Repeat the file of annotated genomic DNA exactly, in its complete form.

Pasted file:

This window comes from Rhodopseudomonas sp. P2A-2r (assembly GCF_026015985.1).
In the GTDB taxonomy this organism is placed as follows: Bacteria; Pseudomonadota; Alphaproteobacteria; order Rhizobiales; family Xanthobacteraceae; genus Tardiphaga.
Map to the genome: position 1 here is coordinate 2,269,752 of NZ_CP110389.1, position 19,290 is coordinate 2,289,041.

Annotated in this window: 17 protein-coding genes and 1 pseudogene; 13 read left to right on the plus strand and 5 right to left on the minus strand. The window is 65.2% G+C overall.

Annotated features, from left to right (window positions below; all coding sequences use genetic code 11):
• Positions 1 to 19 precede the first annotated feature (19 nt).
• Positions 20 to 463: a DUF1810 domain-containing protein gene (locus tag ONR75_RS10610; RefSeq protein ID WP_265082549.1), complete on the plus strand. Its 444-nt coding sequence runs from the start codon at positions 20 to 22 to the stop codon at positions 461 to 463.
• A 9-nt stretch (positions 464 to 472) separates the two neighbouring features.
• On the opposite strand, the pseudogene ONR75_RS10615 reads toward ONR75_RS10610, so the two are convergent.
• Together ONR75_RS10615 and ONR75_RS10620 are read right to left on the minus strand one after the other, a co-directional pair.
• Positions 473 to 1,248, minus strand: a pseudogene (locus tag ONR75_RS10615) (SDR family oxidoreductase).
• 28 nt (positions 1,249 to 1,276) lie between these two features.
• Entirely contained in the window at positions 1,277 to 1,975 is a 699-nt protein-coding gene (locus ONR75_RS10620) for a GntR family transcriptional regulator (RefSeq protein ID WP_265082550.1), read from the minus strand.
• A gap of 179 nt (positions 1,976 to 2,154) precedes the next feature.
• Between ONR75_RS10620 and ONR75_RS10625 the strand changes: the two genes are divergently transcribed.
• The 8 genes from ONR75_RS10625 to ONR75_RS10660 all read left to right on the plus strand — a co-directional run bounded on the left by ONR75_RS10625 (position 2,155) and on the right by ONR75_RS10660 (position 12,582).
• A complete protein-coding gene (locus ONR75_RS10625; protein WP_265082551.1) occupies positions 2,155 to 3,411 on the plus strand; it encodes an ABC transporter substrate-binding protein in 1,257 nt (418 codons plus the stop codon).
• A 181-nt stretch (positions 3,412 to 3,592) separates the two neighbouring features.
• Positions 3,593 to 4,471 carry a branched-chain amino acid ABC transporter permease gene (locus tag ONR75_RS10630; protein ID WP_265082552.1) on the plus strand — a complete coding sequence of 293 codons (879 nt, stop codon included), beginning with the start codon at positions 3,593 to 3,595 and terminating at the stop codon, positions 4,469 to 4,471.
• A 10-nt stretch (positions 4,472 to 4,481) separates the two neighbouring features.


This window comes from Rhodopseudomonas sp. P2A-2r (assembly GCF_026015985.1).
In the GTDB taxonomy this organism is placed as follows: Bacteria; Pseudomonadota; Alphaproteobacteria; order Rhizobiales; family Xanthobacteraceae; genus Tardiphaga.
Map to the genome: position 1 here is coordinate 2,269,752 of NZ_CP110389.1, position 19,290 is coordinate 2,289,041.

Annotated in this window: 17 protein-coding genes and 1 pseudogene; 13 read left to right on the plus strand and 5 right to left on the minus strand. The window is 65.2% G+C overall.

Annotated features, from left to right (window positions below; all coding sequences use genetic code 11):
• Positions 1 to 19 precede the first annotated feature (19 nt).
• Positions 20 to 463: a DUF1810 domain-containing protein gene (locus tag ONR75_RS10610; RefSeq protein ID WP_265082549.1), complete on the plus strand. Its 444-nt coding sequence runs from the start codon at positions 20 to 22 to the stop codon at positions 461 to 463.
• A 9-nt stretch (positions 464 to 472) separates the two neighbouring features.
• On the opposite strand, the pseudogene ONR75_RS10615 reads toward ONR75_RS10610, so the two are convergent.
• Together ONR75_RS10615 and ONR75_RS10620 are read right to left on the minus strand one after the other, a co-directional pair.
• Positions 473 to 1,248, minus strand: a pseudogene (locus tag ONR75_RS10615) (SDR family oxidoreductase).
• 28 nt (positions 1,249 to 1,276) lie between these two features.
• Entirely contained in the window at positions 1,277 to 1,975 is a 699-nt protein-coding gene (locus ONR75_RS10620) for a GntR family transcriptional regulator (RefSeq protein ID WP_265082550.1), read from the minus strand.
• A gap of 179 nt (positions 1,976 to 2,154) precedes the next feature.
• Between ONR75_RS10620 and ONR75_RS10625 the strand changes: the two genes are divergently transcribed.
• The 8 genes from ONR75_RS10625 to ONR75_RS10660 all read left to right on the plus strand — a co-directional run bounded on the left by ONR75_RS10625 (position 2,155) and on the right by ONR75_RS10660 (position 12,582).
• A complete protein-coding gene (locus ONR75_RS10625; protein WP_265082551.1) occupies positions 2,155 to 3,411 on the plus strand; it encodes an ABC transporter substrate-binding protein in 1,257 nt (418 codons plus the stop codon).
• A 181-nt stretch (positions 3,412 to 3,592) separates the two neighbouring features.
• Positions 3,593 to 4,471 carry a branched-chain amino acid ABC transporter permease gene (locus tag ONR75_RS10630; protein ID WP_265082552.1) on the plus strand — a complete coding sequence of 293 codons (879 nt, stop codon included), beginning with the start codon at positions 3,593 to 3,595 and terminating at the stop codon, positions 4,469 to 4,471.
• A 10-nt stretch (positions 4,472 to 4,481) separates the two neighbouring features.